A good mixture of big and small batches keeps people from working at 100% capacity, thereby allowing them to maneuver and adapt in case of unplanned work. Big-batch teams get as much focus as possible during the cycle, while small-batch teams can deal with ad hoc tasks that arise from unexpected work.
Combining small and big batches also reduces risk. Having only big batches can increase the probability of a negative impact on user experience. If several new features are released close to each other, they should be accompanied with good change management. Furthermore, in case of unplanned work, there will be less capacity available. Lastly, if several big-batch teams fail, the iteration could be sensed as unproductive and thus demoralize the squads.
Risks of Mission Driven Development
There are many benefits of implementing Mission Driven Development, but as any prescriptive framework, it has several inherent risks that need to be considered.
Missions should be realistic, aiming at a good fit between challenge complexity and squad skills; otherwise, the impact on development outcomes can be significant.
An overly ambitious mission could raise frustration and anxiety, negatively impacting squad performance. On the other hand, an unenthusiastic mission could cause squad demotivation and boredom. Thus, a Minimum Viable Product mentality should remain constant within the framework.
The Why of a Mission
Robust business missions should have a comprehensive definition of the problem space and its relation to the company vision. If this relationship isn’t clear, valuable insights can be lost due to a lack of understanding of how problem resolution impacts company goals.
Falling into a waterfall model during the six weeks is a natural tendency for squads. There are two main factors for this. First, pressure for deploying is stronger near the end of the cycle. Second, squads want to squeeze as much scope as possible within a mission, resulting in an urgency to deploy at the end of the development cycle. Therefore, continuous delivery practices should be encouraged to achieve Agile releases throughout the cycle and avoid waterfall-related risks.
Product operation tasks such as managing infrastructure, services, or monitoring components should be kept outside the scope of squads, as they could impact velocity. Relying on development standards and practices like atomic design reduces development efforts and consequently accelerates scaling. Another common practice under this framework is a central operations team that handles infrastructure, in addition to managing product operations and monitoring.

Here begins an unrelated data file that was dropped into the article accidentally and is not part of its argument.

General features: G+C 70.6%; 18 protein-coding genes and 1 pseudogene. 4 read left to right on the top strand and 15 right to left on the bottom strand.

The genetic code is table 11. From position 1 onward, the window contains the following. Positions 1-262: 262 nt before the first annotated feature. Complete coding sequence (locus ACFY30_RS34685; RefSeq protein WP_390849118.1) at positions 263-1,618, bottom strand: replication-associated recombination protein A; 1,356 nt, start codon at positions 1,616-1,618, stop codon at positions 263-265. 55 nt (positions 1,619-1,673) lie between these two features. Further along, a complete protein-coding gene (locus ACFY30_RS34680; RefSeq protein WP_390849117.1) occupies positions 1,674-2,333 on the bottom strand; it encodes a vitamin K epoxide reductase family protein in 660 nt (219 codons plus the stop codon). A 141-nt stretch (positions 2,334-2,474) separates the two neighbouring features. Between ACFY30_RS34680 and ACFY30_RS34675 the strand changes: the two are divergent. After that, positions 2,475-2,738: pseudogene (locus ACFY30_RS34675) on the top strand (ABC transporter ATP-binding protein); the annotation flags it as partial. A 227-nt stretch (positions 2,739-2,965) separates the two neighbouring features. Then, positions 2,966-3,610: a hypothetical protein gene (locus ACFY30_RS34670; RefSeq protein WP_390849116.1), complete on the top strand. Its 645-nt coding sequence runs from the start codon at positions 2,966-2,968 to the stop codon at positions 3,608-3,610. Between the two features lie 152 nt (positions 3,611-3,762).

6-Week Cycle as a Myopic Framework
Some scenarios won’t be adequate for the framework. This becomes especially true when dealing with big and complex systems that can have an enormous impact on client experience, such as R&D projects or migration of critical systems.
A Lightweight Option for Scaling Agile
Scaling Agile to keep up the pace of product development and company growth is a latent challenge for Agile practitioners. As a recently developed Agile approach, the Mission Driven Development framework has gained popularity among companies for its ease of use and implementation. The MDD framework sets in motion an end-to-end, transversal product innovation process, from discovery to delivery, that fills the gaps present in traditional Agile structures. Mission Driven Development has the potential to be the new Scrum for growing companies.
Understanding the basics
There are many different Agile frameworks suitable for different situations. Traditional frameworks for one or few teams include Scrum, Kanban, and XP. Scaled Agile frameworks include SAFe, LeSS, DAD, Scrum@Scale, Mission Driven Development, etc.
The normal development cycle, according to SDLC, consists of planning, analysis, design, implementation, and maintenance.
The six stages of the product development process are idea generation, market research, concept development, product design and development, testing, and launching.
The five stages of a project cycle are initiation, planning, execution, monitoring, and closure.
The elements of a project cycle are scope, resources, schedule, quality, and risks.